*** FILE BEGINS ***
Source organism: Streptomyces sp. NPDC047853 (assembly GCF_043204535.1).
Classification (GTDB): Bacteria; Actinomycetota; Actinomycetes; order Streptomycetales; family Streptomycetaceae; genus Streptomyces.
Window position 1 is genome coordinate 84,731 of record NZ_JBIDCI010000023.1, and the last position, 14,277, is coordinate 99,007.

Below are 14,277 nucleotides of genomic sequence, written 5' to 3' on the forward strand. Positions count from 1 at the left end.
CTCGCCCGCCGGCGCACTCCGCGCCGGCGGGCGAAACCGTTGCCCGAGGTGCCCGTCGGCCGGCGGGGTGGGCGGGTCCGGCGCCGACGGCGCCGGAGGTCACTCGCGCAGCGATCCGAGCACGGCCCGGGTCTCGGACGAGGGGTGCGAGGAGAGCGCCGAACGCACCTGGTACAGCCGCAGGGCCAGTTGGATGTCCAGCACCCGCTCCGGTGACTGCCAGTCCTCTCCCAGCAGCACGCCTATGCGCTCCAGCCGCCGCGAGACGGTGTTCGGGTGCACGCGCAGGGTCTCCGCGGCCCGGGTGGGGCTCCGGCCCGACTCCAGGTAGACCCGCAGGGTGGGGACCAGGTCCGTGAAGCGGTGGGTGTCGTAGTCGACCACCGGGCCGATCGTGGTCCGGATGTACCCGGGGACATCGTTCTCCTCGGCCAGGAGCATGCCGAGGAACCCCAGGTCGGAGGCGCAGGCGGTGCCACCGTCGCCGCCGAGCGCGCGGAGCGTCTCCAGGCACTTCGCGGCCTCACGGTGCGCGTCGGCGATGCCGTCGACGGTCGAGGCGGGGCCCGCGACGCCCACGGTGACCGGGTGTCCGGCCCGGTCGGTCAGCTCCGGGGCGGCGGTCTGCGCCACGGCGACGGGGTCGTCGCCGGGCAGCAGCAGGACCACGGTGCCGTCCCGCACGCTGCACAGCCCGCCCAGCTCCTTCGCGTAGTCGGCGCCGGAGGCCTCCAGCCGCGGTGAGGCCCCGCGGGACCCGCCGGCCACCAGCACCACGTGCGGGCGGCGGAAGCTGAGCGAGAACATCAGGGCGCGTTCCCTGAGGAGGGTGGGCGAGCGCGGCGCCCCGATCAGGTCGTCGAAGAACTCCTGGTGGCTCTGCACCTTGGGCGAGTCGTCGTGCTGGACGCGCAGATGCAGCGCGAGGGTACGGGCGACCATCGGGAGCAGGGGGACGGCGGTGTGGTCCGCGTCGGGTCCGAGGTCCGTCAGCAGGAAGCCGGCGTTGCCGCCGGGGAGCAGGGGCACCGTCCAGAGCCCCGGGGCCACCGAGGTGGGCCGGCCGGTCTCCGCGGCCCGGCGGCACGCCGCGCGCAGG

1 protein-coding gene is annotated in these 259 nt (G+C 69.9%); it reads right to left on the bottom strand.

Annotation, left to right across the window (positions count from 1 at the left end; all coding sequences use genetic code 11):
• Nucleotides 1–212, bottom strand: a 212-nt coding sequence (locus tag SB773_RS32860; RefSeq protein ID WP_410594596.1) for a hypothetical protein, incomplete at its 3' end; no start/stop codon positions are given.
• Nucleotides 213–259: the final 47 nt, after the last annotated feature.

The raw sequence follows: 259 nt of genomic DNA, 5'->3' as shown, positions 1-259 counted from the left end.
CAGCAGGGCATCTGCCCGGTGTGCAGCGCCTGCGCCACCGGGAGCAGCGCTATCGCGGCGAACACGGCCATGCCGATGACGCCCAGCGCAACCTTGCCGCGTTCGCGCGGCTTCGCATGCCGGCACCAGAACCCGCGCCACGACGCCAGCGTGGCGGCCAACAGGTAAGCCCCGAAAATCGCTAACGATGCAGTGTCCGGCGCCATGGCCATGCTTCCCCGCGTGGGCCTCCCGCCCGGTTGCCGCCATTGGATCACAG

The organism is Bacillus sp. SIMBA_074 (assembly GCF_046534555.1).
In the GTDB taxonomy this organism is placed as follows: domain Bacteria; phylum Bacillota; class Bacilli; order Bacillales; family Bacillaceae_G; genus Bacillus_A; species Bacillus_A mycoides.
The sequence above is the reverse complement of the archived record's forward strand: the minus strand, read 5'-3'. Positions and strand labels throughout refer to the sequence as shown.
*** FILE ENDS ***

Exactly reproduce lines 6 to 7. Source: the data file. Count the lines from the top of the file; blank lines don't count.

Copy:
1 protein-coding gene is annotated in these 259 nt (G+C 69.9%); it reads right to left on the bottom strand.

Annotation, left to right across the window (positions count from 1 at the left end; all coding sequences use genetic code 11):